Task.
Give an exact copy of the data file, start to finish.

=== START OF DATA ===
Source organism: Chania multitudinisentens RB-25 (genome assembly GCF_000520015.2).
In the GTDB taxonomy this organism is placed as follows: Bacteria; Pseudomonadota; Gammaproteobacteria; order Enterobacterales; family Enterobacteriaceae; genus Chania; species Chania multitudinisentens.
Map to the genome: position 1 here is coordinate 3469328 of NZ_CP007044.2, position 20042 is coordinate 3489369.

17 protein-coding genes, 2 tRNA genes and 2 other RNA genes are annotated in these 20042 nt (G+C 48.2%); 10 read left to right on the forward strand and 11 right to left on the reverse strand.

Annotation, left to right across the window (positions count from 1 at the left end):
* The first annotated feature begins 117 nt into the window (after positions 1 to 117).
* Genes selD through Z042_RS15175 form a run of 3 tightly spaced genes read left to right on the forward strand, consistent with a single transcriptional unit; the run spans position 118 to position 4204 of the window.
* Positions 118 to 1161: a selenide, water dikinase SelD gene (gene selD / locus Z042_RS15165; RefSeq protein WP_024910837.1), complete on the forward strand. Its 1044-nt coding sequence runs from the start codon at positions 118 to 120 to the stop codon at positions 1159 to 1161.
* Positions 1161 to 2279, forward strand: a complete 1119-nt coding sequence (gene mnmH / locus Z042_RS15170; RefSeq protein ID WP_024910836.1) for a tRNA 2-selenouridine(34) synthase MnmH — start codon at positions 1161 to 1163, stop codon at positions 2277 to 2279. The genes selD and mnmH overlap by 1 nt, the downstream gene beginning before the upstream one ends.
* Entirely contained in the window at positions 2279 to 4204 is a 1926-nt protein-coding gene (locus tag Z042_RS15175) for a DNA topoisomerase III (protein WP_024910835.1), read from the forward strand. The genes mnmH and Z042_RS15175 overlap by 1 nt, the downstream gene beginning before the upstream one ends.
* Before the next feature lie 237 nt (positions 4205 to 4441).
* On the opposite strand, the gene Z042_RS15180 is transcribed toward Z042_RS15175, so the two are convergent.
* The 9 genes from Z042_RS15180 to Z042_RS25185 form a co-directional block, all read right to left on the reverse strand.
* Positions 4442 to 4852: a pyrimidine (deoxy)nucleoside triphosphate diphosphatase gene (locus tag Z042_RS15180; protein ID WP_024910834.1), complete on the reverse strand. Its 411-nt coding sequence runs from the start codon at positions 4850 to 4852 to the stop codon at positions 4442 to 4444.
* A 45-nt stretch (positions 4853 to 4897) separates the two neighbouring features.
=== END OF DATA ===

Source organism: Chania multitudinisentens RB-25 (genome assembly GCF_000520015.2).
In the GTDB taxonomy this organism is placed as follows: Bacteria; Pseudomonadota; Gammaproteobacteria; order Enterobacterales; family Enterobacteriaceae; genus Chania; species Chania multitudinisentens.
Map to the genome: position 1 here is coordinate 3469328 of NZ_CP007044.2, position 20042 is coordinate 3489369.

17 protein-coding genes, 2 tRNA genes and 2 other RNA genes are annotated in these 20042 nt (G+C 48.2%); 10 read left to right on the forward strand and 11 right to left on the reverse strand.

Annotation, left to right across the window (positions count from 1 at the left end):
* The first annotated feature begins 117 nt into the window (after positions 1 to 117).
* Genes selD through Z042_RS15175 form a run of 3 tightly spaced genes read left to right on the forward strand, consistent with a single transcriptional unit; the run spans position 118 to position 4204 of the window.
* Positions 118 to 1161: a selenide, water dikinase SelD gene (gene selD / locus Z042_RS15165; RefSeq protein WP_024910837.1), complete on the forward strand. Its 1044-nt coding sequence runs from the start codon at positions 118 to 120 to the stop codon at positions 1159 to 1161.
* Positions 1161 to 2279, forward strand: a complete 1119-nt coding sequence (gene mnmH / locus Z042_RS15170; RefSeq protein ID WP_024910836.1) for a tRNA 2-selenouridine(34) synthase MnmH — start codon at positions 1161 to 1163, stop codon at positions 2277 to 2279. The genes selD and mnmH overlap by 1 nt, the downstream gene beginning before the upstream one ends.
* Entirely contained in the window at positions 2279 to 4204 is a 1926-nt protein-coding gene (locus tag Z042_RS15175) for a DNA topoisomerase III (protein WP_024910835.1), read from the forward strand. The genes mnmH and Z042_RS15175 overlap by 1 nt, the downstream gene beginning before the upstream one ends.
* Before the next feature lie 237 nt (positions 4205 to 4441).
* On the opposite strand, the gene Z042_RS15180 is transcribed toward Z042_RS15175, so the two are convergent.
* The 9 genes from Z042_RS15180 to Z042_RS25185 form a co-directional block, all read right to left on the reverse strand.
* Positions 4442 to 4852: a pyrimidine (deoxy)nucleoside triphosphate diphosphatase gene (locus tag Z042_RS15180; protein ID WP_024910834.1), complete on the reverse strand. Its 411-nt coding sequence runs from the start codon at positions 4850 to 4852 to the stop codon at positions 4442 to 4444.
* A 45-nt stretch (positions 4853 to 4897) separates the two neighbouring features.